Arithmetizing computation is a crucial component of many fundamental results in complexity theory, including results that gave insight into the power of interactive proofs, multiprover interactive proofs, and probabilisticallycheckable proofs. Informally, an arithmetization is a way to encode a machine's computation so that its correctness can be easily verified via few probabilistic algebraic checks. We study the problem of arithmetizing nondeterministic computations for the purpose of constructing short probabilisticallycheckable proofs (PCPs) with polylogarithmic query complexity. In such a setting, a PCP's proof length depends (at least!) linearly on the length, in bits, of the encoded computation. Thus, minimizing the number of bits in the encoding is crucial for minimizing PCP proof length. In this paper we show how to arithmetize any Tstep computation on a nondeterministic Turing machine by using a polynomial encoding of length $$O\big( T \cdot (\log T)^2 \big) \enspace.$$ Previously, the best known length was \(\Omega(T \cdot (\log T)^4)\). For nondeterministic randomaccess machines, our length is \(O(T \cdot (\log T)^{2+o(1)})\), while prior work only achieved \(\Omega(T \cdot (\log T)^5)\). The polynomial encoding that we use is the ReedSolomon code. When combined with the best PCPs of proximity for this code, our result yields quasilinearsize PCPs with polylogarithmic query complexity that are shorter, by at least two logarithmic factors, than in all prior work. Our arithmetization also enjoys additional properties. First, it is succinct, i.e., the encoding of the computation can be probabilistically checked in \((\log T)^{O(1)}\) time; this property is necessary for constructing short PCPs with a polylogarithmictime verifier. Furthermore, our techniques extend, in a certain welldefined sense, to the arithmetization of yet other NEXPcomplete languages.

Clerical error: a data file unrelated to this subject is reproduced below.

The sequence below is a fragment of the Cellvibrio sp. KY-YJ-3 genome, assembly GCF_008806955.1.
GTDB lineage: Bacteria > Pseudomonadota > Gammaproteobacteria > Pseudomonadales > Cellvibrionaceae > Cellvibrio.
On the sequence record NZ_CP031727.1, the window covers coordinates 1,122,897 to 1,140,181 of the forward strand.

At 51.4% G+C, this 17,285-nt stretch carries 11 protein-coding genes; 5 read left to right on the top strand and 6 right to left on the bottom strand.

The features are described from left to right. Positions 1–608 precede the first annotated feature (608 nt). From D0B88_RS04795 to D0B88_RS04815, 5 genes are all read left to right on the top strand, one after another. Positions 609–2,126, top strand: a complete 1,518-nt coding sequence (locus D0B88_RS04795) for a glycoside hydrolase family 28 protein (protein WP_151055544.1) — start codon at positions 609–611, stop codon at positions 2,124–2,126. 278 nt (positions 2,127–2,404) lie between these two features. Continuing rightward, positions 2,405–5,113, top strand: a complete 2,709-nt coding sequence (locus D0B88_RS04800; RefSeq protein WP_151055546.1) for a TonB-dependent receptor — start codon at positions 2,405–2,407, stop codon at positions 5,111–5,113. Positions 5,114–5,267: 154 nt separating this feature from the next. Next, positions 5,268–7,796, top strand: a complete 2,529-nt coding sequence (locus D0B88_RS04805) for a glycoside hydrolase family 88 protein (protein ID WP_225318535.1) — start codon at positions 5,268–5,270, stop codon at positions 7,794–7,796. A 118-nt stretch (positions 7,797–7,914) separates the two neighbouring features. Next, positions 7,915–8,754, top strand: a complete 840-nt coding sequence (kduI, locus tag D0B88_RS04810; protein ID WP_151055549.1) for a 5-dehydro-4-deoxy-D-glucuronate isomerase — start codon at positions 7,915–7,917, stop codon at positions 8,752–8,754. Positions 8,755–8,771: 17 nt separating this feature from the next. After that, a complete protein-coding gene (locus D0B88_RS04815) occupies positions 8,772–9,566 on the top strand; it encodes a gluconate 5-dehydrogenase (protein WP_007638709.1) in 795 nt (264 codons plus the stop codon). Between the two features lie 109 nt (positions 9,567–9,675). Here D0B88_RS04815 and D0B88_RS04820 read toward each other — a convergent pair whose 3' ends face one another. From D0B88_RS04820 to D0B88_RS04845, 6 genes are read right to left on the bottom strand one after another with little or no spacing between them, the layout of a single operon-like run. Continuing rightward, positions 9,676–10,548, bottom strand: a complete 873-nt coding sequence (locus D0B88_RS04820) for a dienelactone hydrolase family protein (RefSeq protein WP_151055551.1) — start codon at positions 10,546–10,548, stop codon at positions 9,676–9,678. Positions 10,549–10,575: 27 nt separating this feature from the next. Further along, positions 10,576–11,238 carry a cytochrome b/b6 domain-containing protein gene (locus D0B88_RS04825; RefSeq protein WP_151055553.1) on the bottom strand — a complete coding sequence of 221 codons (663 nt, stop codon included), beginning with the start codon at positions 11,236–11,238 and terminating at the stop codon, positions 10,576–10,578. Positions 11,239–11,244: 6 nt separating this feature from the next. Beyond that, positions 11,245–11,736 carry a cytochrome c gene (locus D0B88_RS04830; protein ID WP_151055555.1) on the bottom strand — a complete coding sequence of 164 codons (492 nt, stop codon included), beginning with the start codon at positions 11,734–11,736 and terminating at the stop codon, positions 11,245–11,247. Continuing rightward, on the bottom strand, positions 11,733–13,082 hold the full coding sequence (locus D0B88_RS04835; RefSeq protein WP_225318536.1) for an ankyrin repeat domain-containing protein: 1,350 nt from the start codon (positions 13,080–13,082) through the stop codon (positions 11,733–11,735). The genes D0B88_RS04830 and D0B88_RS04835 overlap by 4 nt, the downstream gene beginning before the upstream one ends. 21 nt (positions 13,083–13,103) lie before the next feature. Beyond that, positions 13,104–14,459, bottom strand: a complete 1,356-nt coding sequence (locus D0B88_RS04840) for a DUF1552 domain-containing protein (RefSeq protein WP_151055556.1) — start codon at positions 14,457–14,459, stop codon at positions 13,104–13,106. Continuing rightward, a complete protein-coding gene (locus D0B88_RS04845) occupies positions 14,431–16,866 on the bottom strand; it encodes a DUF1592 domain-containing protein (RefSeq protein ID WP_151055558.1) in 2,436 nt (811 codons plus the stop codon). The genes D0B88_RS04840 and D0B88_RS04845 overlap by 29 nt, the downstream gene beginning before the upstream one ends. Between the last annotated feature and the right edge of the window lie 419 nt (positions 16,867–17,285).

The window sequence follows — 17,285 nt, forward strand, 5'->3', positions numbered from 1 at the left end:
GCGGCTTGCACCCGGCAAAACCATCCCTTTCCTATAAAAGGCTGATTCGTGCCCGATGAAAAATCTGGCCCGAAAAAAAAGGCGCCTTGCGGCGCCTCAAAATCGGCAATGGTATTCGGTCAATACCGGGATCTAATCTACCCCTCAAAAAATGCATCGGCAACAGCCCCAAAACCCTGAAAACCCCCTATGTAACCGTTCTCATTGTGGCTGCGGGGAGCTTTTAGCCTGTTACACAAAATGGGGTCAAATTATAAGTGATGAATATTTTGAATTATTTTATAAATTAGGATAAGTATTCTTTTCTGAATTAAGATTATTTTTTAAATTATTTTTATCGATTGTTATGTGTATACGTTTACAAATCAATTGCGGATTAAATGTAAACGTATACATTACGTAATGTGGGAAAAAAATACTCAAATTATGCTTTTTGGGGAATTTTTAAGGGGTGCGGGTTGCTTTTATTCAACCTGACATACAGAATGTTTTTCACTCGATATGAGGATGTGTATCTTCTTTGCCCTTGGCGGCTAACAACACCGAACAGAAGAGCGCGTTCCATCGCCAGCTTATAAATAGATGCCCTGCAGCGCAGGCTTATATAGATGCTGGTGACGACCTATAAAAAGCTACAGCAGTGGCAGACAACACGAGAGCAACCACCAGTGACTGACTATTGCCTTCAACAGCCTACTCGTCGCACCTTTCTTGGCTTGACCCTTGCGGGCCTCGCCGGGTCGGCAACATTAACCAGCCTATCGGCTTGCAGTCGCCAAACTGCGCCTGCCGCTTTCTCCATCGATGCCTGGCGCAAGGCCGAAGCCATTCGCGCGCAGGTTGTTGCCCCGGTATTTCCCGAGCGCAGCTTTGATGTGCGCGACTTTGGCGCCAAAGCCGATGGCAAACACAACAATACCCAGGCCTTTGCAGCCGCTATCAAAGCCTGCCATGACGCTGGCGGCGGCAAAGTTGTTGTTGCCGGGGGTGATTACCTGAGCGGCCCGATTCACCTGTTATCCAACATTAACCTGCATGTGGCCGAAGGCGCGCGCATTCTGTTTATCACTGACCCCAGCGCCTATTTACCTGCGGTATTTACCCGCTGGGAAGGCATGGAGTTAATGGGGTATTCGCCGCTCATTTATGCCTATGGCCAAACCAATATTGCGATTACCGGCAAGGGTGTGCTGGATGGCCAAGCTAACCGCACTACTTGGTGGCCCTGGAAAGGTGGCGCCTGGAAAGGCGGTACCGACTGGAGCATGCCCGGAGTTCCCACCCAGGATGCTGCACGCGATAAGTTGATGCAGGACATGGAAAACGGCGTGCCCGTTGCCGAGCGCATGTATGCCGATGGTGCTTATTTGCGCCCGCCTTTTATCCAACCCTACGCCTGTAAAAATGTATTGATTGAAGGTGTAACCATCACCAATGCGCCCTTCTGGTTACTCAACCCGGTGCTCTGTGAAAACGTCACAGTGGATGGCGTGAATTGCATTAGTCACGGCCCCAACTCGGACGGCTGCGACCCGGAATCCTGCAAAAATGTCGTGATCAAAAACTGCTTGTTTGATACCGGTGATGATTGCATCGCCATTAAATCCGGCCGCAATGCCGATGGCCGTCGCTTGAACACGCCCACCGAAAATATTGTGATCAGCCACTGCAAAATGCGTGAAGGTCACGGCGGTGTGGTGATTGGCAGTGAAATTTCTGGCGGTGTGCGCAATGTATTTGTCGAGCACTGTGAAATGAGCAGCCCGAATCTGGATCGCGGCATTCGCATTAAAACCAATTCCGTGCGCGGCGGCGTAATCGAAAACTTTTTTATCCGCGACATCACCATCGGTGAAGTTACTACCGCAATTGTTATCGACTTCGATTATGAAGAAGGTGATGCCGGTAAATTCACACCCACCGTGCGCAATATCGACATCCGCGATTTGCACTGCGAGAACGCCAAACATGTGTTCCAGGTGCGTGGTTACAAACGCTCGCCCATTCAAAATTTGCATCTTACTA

JohnsonLindenstrauss (JL) matrices implemented by sparse random synaptic connections are thought to be a prime candidate for how convergent pathways in the brain compress information. However, to date, there is no complete mathematical support for such implementations given the constraints of real neural tissue. The fact that neurons are either excitatory or inhibitory implies that every so implementable JL matrix must be signconsistent (i.e., all entries in a single column must be either all nonnegative or all nonpositive), and the fact that any given neuron connects to a relatively small subset of other neurons implies that the JL matrix had better be sparse. We construct sparse JL matrices that are signconsistent, and prove that our construction is essentially optimal. Our work answers a mathematical question that was triggered by earlier work and is necessary to justify the existence of JL compression in the brain, and emphasizes that inhibition is crucial if neurons are to perform efficient, correlationpreserving compression. 
We investigate the problem of exactly reconstructing, with high confidence and up to isomorphism, the ball of radius r centered at the starting state of a Markov process from independent and anonymous experiments. In an anonymous experiment, the states are visited according to the underlying transition probabilities, but no global state names are known: one can only recognize whether two states, reached within the same experiment, are the same. We prove quite tight bounds for such exact reconstruction in terms of both the number of experiments and their lengths.